Dom Goldsworthy – founder of Cloakr

Dom is a young entrepreneur from regional Victoria, who has been running his own businesses from an early age. At 16 Dom was part of a mobile DJ business in regional Victoria where they differentiated themselves from the competition by taking high quality photos of gigs, and charging an additional fee for the photos if the hosts wanted copies. After shutting the mobile DJ business down and securing a few solo DJ gigs in clubs around Melbourne, he went on to start a second business as a freelance photographer in nightclubs. This allowed him to work as a photographer in Australia and around the globe, including clubs and music festivals in Sweden, Norway, Thailand and the USA. After caving to social/family pressure to head to university he tried his hand at a number of university courses before deciding it wasn’t for him. Instead Dom decided to return to the business world by founding Cloakr.

Persistence is really key as it’s easy to give up when people reject your idea or product – which happens a lot when you are trying to change minds and win hearts to your vision for the future. @DomGoldsworthy


Tell us a little bit about your idea and what made you decide to take the plunge and make it happen?

While working in various aspects of the the nightlife industry for over 8 years, I saw a growing demand for venues to capture fresh customer data. Originally I began working on a guest-list style app to manage bookings and functions as well as the complex promoter structure that many venues operate. However the idea was already well serviced by other players and never came to fruition, so I started looking for similar avenues.

Most of all I wanted to solve a real problem. During my work I noticed the chaos of nightclub cloakrooms – a system run by raffle tickets and clipboards. Lost items, unreturned items and unorganized systems were common problems that I encountered regularly. I formed the basic idea by speaking with cloakroom staff and venue managers.

I then turned to my father for advice; my father has successfully run his own business since before I was born and imparted the value of being entrepreneurial and starting my own business early on. With his encouragement and advice I used Steve Blank’s ‘Business Model Canvas’ to develop my MVP (minimum viable product). The decision to take the plunge came after almost a year of planning and research. My findings indicated a demand and a market was present, then support from family and friends allowed me to leap.




Please explain your business model.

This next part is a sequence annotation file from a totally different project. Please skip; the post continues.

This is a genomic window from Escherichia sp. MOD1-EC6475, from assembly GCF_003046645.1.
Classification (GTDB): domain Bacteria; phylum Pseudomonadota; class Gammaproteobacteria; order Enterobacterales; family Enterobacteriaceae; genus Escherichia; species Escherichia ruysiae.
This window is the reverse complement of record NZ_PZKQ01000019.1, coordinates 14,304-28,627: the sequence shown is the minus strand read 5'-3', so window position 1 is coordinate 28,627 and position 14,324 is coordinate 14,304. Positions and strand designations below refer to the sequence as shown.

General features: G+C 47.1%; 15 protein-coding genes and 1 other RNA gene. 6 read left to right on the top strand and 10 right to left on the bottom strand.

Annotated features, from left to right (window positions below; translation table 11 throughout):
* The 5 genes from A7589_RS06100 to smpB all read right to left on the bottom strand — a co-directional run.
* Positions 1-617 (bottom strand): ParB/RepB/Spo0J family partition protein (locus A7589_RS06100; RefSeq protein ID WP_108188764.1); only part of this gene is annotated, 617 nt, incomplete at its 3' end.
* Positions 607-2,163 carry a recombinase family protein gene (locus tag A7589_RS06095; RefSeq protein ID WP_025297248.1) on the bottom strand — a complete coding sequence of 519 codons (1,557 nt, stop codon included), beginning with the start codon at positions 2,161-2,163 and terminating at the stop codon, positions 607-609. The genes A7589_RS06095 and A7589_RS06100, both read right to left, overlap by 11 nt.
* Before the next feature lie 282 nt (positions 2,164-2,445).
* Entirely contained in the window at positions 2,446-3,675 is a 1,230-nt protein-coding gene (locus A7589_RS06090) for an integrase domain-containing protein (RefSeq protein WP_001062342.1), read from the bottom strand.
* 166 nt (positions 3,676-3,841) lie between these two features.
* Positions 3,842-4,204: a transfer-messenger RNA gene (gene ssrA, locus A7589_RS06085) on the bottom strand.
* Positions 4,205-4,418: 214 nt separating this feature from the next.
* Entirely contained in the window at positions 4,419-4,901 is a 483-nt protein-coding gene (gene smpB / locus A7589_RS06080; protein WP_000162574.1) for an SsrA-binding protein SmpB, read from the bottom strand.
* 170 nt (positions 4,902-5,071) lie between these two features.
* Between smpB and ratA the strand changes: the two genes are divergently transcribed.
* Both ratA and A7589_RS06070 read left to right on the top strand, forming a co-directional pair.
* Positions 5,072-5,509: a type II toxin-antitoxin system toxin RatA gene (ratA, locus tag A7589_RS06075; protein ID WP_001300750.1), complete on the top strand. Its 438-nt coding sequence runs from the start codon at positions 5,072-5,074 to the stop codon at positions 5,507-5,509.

We sell B2B (Business to Business) and operate on a SAAS (software as a service) model with monthly, yearly and half yearly subscription fees. Currently we target the larger venue sizes of Nightclub with discussions underway with several major players in the music festival scene.

What are you working on right now and what are you most excited about in the next three months?  

I have an extensive list of features thought up from early development, many of which were not included in our MVP. Right now we are working towards giving the system some core point of sale (POS) functionality and the ability to integrate with existing POS systems, which will greatly extend our customer base.

I try to attend meet-ups regularly; it’s hard to find ones of quality that aren’t packed out. Anything at Inspire9 is of value, however there’s usually a mad race to secure a spot!

How do you make ideas happen?

I’ve made Cloakr and my past businesses happen through a lot of networking and persistence. Persistence is really key as it’s easy to give up when people reject your idea or product – which happens a lot when you are trying to change minds and win hearts to your vision for the future.

Discussing ideas and problems with other people is also one of the best ways to make your ideas happen, as they offer different perspectives and can make a suggestion which alters your perspective on the problems you face.

What does your typical day look like?

I still work late nights as a nightclub photographer on the weekends, so my Monday morning takes a few coffees to get going! At the moment I’ll spend most of the day in front of my computer editing photos or video, intertwined between this I am on the phone to existing customers or leads for Cloakr and working on various related projects. Often enough I’ll be driving throughout greater Melbourne or flying interstate for product demonstrations, printer paper deliveries or system updates. I try to work a regular schedule of 9-5 for routine purposes, but the business often demands I work a very un-regular schedule.

What challenges have you faced when starting or growing a business/organisation in Australia?

Getting your idea and name out there; I think a lot of people assume the customers will magically know your product exists. Making leads would be the most challenging aspect of starting a business, however it makes you appreciate the importance of customer service. A referral from a happy user or just a keen supporter is more powerful than any slick looking website or marketing tools. A challenge particular to Australia is the market size. My aim is to take Cloakr to the USA, Canada and Europe – the number of venues and their size is far greater than anything present in Australia, plus the climate demands a well-managed cloakroom!